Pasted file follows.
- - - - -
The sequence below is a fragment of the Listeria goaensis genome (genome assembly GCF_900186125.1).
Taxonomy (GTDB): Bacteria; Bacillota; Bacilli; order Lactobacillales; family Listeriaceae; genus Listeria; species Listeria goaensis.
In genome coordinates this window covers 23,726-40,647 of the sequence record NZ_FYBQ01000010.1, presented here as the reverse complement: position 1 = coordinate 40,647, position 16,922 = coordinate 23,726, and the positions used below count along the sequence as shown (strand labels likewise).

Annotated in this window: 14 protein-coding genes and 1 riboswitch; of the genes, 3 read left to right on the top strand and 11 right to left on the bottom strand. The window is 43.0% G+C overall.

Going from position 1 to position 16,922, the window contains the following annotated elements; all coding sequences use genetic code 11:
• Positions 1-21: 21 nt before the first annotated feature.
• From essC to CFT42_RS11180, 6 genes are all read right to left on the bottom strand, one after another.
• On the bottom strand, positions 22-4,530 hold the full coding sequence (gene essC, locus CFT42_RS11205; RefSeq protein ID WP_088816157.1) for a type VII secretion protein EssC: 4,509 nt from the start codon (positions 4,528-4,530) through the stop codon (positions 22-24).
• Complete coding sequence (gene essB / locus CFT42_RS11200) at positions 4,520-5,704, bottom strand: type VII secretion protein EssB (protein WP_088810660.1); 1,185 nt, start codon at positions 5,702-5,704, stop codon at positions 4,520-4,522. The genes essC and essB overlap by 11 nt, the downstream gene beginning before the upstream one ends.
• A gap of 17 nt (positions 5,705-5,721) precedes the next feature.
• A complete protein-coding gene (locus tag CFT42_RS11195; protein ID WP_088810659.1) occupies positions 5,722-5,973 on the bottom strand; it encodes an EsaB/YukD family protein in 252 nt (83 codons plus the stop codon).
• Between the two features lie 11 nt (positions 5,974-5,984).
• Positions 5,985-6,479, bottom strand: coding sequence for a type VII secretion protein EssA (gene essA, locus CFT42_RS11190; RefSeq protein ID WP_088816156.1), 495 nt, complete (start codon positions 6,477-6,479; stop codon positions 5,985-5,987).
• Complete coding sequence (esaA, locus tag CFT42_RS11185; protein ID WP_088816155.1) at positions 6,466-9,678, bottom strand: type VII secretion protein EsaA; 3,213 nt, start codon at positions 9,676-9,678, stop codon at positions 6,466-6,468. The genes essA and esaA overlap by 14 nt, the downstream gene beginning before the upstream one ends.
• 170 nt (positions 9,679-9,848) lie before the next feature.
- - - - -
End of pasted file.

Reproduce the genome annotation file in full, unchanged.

The sequence below is a fragment of the Listeria goaensis genome (genome assembly GCF_900186125.1).
Taxonomy (GTDB): Bacteria; Bacillota; Bacilli; order Lactobacillales; family Listeriaceae; genus Listeria; species Listeria goaensis.
In genome coordinates this window covers 23,726-40,647 of the sequence record NZ_FYBQ01000010.1, presented here as the reverse complement: position 1 = coordinate 40,647, position 16,922 = coordinate 23,726, and the positions used below count along the sequence as shown (strand labels likewise).

Annotated in this window: 14 protein-coding genes and 1 riboswitch; of the genes, 3 read left to right on the top strand and 11 right to left on the bottom strand. The window is 43.0% G+C overall.

Going from position 1 to position 16,922, the window contains the following annotated elements; all coding sequences use genetic code 11:
• Positions 1-21: 21 nt before the first annotated feature.
• From essC to CFT42_RS11180, 6 genes are all read right to left on the bottom strand, one after another.
• On the bottom strand, positions 22-4,530 hold the full coding sequence (gene essC, locus CFT42_RS11205; RefSeq protein ID WP_088816157.1) for a type VII secretion protein EssC: 4,509 nt from the start codon (positions 4,528-4,530) through the stop codon (positions 22-24).
• Complete coding sequence (gene essB / locus CFT42_RS11200) at positions 4,520-5,704, bottom strand: type VII secretion protein EssB (protein WP_088810660.1); 1,185 nt, start codon at positions 5,702-5,704, stop codon at positions 4,520-4,522. The genes essC and essB overlap by 11 nt, the downstream gene beginning before the upstream one ends.
• A gap of 17 nt (positions 5,705-5,721) precedes the next feature.
• A complete protein-coding gene (locus tag CFT42_RS11195; protein ID WP_088810659.1) occupies positions 5,722-5,973 on the bottom strand; it encodes an EsaB/YukD family protein in 252 nt (83 codons plus the stop codon).
• Between the two features lie 11 nt (positions 5,974-5,984).
• Positions 5,985-6,479, bottom strand: coding sequence for a type VII secretion protein EssA (gene essA, locus CFT42_RS11190; RefSeq protein ID WP_088816156.1), 495 nt, complete (start codon positions 6,477-6,479; stop codon positions 5,985-5,987).
• Complete coding sequence (esaA, locus tag CFT42_RS11185; protein ID WP_088816155.1) at positions 6,466-9,678, bottom strand: type VII secretion protein EsaA; 3,213 nt, start codon at positions 9,676-9,678, stop codon at positions 6,466-6,468. The genes essA and esaA overlap by 14 nt, the downstream gene beginning before the upstream one ends.
• 170 nt (positions 9,679-9,848) lie before the next feature.